Research Papers:

Abdominal obesity and prostate cancer risk: epidemiological evidence from the EPICAP study

Céline Lavalette, Brigitte Trétarre, Xavier Rebillard, Pierre-Jean Lamy, Sylvie Cénée and Florence Menegaux _

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Oncotarget. 2018; 9:34485-34494. https://doi.org/10.18632/oncotarget.26128

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Céline Lavalette1, Brigitte Trétarre2, Xavier Rebillard3, Pierre-Jean Lamy3,4, Sylvie Cénée1 and Florence Menegaux1

1Université Paris-Saclay, Université Paris-Sud, CESP (Center for Research in Epidemiology and Population Health), Inserm, Team Cancer and Environment, Villejuif, France

2Registre des Tumeurs de l’Hérault, ICM, Montpellier, France

3Service Urologie, Clinique Beau Soleil, Montpellier, France

4Institut Médical d’Analyse Génomique-Imagenome, Montpellier, France

Correspondence to:

Florence Menegaux, email: Florence.menegaux@inserm.fr

Keywords: prostate cancer; obesity; waist circumference; waist-hip ratio; body mass index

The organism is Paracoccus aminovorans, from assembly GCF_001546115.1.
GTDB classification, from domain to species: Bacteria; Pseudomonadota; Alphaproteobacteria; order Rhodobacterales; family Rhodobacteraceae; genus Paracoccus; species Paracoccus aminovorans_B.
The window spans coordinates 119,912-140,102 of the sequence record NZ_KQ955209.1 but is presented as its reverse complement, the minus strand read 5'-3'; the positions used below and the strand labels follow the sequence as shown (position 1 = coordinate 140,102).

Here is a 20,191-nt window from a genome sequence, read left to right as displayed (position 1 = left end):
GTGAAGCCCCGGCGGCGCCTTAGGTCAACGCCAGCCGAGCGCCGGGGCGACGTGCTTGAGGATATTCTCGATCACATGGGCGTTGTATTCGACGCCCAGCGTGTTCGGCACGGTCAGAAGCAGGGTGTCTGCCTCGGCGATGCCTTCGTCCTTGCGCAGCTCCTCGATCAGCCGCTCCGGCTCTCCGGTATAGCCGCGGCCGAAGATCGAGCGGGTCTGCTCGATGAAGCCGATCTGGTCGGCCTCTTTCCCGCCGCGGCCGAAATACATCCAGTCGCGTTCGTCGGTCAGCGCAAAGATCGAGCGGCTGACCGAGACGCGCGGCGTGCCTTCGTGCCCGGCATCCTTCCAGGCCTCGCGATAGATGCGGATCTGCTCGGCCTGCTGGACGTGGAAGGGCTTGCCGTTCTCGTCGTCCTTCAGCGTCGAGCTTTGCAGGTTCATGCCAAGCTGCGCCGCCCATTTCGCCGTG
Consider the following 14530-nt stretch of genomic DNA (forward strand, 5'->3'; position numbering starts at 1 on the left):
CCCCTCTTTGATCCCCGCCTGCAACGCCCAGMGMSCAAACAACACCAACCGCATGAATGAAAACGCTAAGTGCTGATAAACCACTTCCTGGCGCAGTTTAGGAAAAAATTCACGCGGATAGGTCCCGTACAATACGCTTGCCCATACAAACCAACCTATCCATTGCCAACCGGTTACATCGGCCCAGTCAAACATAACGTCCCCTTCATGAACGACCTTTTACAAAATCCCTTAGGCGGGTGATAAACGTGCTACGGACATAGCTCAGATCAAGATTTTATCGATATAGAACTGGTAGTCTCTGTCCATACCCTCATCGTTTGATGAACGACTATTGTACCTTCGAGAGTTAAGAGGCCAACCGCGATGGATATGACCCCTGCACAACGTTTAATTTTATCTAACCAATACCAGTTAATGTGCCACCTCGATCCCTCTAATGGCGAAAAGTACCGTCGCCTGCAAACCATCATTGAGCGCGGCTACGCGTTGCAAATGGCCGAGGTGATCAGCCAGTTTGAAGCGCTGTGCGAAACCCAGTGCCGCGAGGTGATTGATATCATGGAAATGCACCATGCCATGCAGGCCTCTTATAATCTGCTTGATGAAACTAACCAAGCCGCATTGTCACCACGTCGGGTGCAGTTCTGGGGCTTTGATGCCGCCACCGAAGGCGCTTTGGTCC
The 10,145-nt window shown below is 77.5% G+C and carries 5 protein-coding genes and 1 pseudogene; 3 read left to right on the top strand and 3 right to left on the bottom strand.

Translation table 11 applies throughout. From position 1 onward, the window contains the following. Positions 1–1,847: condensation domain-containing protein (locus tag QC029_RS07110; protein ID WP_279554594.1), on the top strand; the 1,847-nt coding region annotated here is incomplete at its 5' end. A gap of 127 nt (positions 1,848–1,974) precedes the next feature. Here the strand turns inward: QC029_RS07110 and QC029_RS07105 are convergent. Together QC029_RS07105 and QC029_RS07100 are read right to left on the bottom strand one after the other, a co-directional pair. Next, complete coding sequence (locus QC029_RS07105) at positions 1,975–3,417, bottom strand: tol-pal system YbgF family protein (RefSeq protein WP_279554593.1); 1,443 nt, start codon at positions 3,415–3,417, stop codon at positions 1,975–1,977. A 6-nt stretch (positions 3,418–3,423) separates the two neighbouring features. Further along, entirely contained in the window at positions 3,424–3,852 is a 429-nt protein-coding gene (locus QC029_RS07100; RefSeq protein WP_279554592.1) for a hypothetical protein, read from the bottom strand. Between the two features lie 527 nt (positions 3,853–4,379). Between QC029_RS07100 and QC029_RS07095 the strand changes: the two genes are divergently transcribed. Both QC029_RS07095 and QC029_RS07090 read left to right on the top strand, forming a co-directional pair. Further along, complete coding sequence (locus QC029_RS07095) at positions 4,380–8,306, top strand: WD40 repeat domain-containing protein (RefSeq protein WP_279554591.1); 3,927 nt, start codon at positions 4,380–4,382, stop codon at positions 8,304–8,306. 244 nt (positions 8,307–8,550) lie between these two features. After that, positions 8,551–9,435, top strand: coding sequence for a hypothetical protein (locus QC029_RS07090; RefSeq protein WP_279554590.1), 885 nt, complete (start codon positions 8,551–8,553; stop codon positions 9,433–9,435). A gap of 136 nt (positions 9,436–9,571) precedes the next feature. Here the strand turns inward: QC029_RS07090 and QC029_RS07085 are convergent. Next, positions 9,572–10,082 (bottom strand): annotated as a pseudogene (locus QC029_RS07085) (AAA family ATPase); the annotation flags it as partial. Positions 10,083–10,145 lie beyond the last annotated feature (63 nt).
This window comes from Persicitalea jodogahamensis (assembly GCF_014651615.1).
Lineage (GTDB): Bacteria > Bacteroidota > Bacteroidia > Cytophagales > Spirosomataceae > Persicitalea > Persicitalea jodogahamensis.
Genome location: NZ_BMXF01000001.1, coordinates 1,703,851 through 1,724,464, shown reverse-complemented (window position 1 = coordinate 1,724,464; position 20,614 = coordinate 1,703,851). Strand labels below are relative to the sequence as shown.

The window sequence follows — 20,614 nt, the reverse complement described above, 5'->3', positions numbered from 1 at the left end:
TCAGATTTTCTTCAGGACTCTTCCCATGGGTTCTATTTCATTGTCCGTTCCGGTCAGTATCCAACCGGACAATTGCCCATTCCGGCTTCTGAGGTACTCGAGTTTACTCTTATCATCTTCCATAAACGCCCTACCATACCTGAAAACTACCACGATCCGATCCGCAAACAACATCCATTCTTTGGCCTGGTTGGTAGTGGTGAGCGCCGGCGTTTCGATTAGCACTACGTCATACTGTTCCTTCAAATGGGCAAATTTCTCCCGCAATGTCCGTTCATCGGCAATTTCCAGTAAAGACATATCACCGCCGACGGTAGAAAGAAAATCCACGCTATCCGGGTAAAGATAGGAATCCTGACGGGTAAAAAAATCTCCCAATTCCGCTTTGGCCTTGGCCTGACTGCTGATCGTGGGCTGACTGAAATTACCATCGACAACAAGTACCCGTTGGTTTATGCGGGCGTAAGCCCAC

Received: March 24, 2018     Accepted: September 03, 2018     Published: October 02, 2018


Obesity is associated with an increased risk of several cancers, but inconsistent results have been observed between body mass index (BMI) and prostate cancer (PCa) risk. However, some associations have been reported with other indicators such as waist circumference (WC) and waist-hip ratio (WHR). We investigated the role of anthropometric indicators in PCa risk based on data from the Epidemiological study of Prostate Cancer (EPICAP).

EPICAP is a population-based case-control study that included 819 incident PCa in 2012–2013 and 879 controls frequency matched by age. Anthropometric indicators (weight, height, WC, and hip circumference) have been measured at interview. Logistic regression models were used to assess odds ratios (ORs) for the associations between anthropometric indicators (BMI, WC and WHR) and PCa risk.

We observed a slight, but not significant increased risk of PCa for men with a WC > 94 cm (OR 1.20, 95% CI 0.92–1.56) and for men with a WHR ≥ 0.95 (OR 1.30, 95% CI 1.00–1.70 between 0.95 and 1.00, OR 1.25, 95% CI 0.96–1.61 above 1.00). Associations were more pronounced after adjustment and stratification for BMI and in men with aggressive PCa.

Our results suggest that abdominal obesity may be associated with an increased risk of PCa, especially aggressive PCa.

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